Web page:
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Power of influence; will to achieve


Sherie Holder-Olutayo

Power of influence; will to achieve

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PAUL GIBSON knows full well that life is a journey, not a destination.
?By many standards his own life story could have been different. Now he’s an accomplished pharmacist and business professional. But there were times during his own childhood journey when his future seemed so unclear and impossible.
“When I entered Ellerslie at 11 in 1979 I did not understand or appreciate excellence,” he said. “I was placed in Form 1B1 and I was not much of an A-student. Studying and planning for the future was nothing I wanted to do, I wanted to play. By second form I met teachers who took an interest in me as an individual.”
Those teachers took him under their wing and taught him the value of studying and striving for balance to meet the demands of the work in secondary school.
“I have had the privilege of meeting some of the greatest teachers you could ever want to meet. Some teachers don’t realize the power of influence that they possess,” he said. “The ability to empower, remove fears, inspire, counsel, plant vital seeds of character, impart learning DNA and tricks of the trade of education. Teachers are part of the process of shaping the spirit of excellence.”
For Gibson, those teachers were instrumental in shaping and helping him along his journey toward excellence, which he acknowledged was coloured by many personal challenges.
“My mother and father at a certain juncture in my life got divorced,” he revealed. “My father got into a very bad car accident and the person in the car died and he took it on and got depressed and began to drink and got abusive with my mother and that caused them to separate,” he said, choking back tears while addressing students at the Ellerslie Secondary School speech day and prize giving ceremony on Wednesday.
??No lunch money
?“For a short while I was hungry when I came to school because my mother didn’t have enough at that time. Some days I went to school, had no lunch money and came back home.”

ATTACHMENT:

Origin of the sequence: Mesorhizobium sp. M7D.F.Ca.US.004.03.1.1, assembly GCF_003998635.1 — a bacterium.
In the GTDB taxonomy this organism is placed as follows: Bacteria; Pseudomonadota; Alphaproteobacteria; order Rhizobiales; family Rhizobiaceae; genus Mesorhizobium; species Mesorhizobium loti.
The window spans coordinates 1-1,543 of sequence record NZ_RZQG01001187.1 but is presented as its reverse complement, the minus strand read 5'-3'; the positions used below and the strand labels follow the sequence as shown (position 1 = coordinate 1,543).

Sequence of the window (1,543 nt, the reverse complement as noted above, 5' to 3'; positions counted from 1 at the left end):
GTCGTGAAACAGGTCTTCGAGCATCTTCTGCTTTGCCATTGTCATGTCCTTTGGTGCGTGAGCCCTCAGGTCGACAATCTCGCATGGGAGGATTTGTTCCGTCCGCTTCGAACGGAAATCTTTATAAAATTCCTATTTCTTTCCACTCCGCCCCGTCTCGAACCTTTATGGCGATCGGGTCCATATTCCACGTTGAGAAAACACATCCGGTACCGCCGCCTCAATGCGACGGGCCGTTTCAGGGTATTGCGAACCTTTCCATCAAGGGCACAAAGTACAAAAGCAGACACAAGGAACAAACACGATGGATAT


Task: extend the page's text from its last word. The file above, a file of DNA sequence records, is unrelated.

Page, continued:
Knowing that things were hard for his mother, Gibson tried to do his part.
“For a short while I had two white shirts that I wore to school and I washed them every morning and put them behind the fridge,” he said. “I would circulate those shirts for a couple of months until my mother was able to catch her hand.”
Gibson was very aware that he had to help his mother. In fact, he attributes his success to the values and support of his mother, sisters and grandmother who shaped and kept him, particularly during that time.
While Gibson emotionally talked about his challenges, he also willingly shared his triumphs.
“My father subsequently left Barbados moved to Canada and got his life together, and my mother pulled herself together, built her house, sent her kids to university and continued to sacrifice out of her lack so that we could do better,” he said. “So it’s a good story but it was painful.”
Follow this link to see video from Gibson’s speech.
Gibson was able to channel that pain into a passion for learning.
“While at Ellerslie I was a prefect, I played violin, was a member of the chess club, played volleyball and I loved chemistry,” he said. “This simple love for chemistry allowed me to experience life at a different level. I left Ellerslie, completed my CXCs and attended Community College in the science faculty to pursue A levels in chemistry and biology, and did an associate degree in pharmacy. I further did a Bachelor’s in Science at the University of Technology in Jamaica.”
Gibson was fortunate to work all over the world doing a variety of different things.
“I became a clinical pharmacist at Bayview Hospital, managed a branch of Knights Pharmacy, then became a medical rep with a Canadian company,” he said. “This company later became Glaxo Smith Kline and offered me a position as the marketing manager for the Caribbean based out of the Jamaican office.”
Sixteen years later Gibson returned to Barbados after travelling the globe. Those years of work and personal and professional growth have made him the man he is today.
“I wanted to be a pharmacist as a goal. I wanted a good wife and have two children. I have a great wife and my two children are now at university, he said. “I was just an Ellerslie boy, pursing his dream, travelling the world, achieving.”
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